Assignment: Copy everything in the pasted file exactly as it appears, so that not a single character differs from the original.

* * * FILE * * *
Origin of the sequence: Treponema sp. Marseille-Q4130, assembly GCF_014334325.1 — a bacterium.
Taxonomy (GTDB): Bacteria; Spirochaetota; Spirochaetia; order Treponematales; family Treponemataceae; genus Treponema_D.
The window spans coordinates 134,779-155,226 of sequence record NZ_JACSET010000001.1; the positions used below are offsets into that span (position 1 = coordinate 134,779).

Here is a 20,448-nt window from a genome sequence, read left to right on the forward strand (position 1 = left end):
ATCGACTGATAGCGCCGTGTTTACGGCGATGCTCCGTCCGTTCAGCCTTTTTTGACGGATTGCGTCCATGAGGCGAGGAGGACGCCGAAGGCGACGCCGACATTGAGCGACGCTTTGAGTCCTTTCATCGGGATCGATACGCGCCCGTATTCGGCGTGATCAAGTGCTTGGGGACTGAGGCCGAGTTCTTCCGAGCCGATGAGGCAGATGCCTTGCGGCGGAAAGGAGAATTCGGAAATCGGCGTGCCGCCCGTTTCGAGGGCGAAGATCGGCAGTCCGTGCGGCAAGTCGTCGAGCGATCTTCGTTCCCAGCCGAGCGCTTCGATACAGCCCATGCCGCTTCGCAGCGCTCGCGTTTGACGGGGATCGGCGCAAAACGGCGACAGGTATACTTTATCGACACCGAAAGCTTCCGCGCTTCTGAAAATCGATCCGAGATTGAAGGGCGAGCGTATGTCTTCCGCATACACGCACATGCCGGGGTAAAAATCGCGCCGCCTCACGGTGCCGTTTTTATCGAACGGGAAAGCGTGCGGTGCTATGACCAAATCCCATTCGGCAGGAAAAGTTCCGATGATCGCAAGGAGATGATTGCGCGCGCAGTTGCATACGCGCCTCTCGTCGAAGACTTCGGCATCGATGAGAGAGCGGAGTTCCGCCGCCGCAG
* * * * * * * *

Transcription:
Origin of the sequence: Treponema sp. Marseille-Q4130, assembly GCF_014334325.1 — a bacterium.
Taxonomy (GTDB): Bacteria; Spirochaetota; Spirochaetia; order Treponematales; family Treponemataceae; genus Treponema_D.
The window spans coordinates 134,779-155,226 of sequence record NZ_JACSET010000001.1; the positions used below are offsets into that span (position 1 = coordinate 134,779).

Here is a 20,448-nt window from a genome sequence, read left to right on the forward strand (position 1 = left end):
ATCGACTGATAGCGCCGTGTTTACGGCGATGCTCCGTCCGTTCAGCCTTTTTTGACGGATTGCGTCCATGAGGCGAGGAGGACGCCGAAGGCGACGCCGACATTGAGCGACGCTTTGAGTCCTTTCATCGGGATCGATACGCGCCCGTATTCGGCGTGATCAAGTGCTTGGGGACTGAGGCCGAGTTCTTCCGAGCCGATGAGGCAGATGCCTTGCGGCGGAAAGGAGAATTCGGAAATCGGCGTGCCGCCCGTTTCGAGGGCGAAGATCGGCAGTCCGTGCGGCAAGTCGTCGAGCGATCTTCGTTCCCAGCCGAGCGCTTCGATACAGCCCATGCCGCTTCGCAGCGCTCGCGTTTGACGGGGATCGGCGCAAAACGGCGACAGGTATACTTTATCGACACCGAAAGCTTCCGCGCTTCTGAAAATCGATCCGAGATTGAAGGGCGAGCGTATGTCTTCCGCATACACGCACATGCCGGGGTAAAAATCGCGCCGCCTCACGGTGCCGTTTTTATCGAACGGGAAAGCGTGCGGTGCTATGACCAAATCCCATTCGGCAGGAAAAGTTCCGATGATCGCAAGGAGATGATTGCGCGCGCAGTTGCATACGCGCCTCTCGTCGAAGACTTCGGCATCGATGAGAGAGCGGAGTTCCGCCGCCGCAG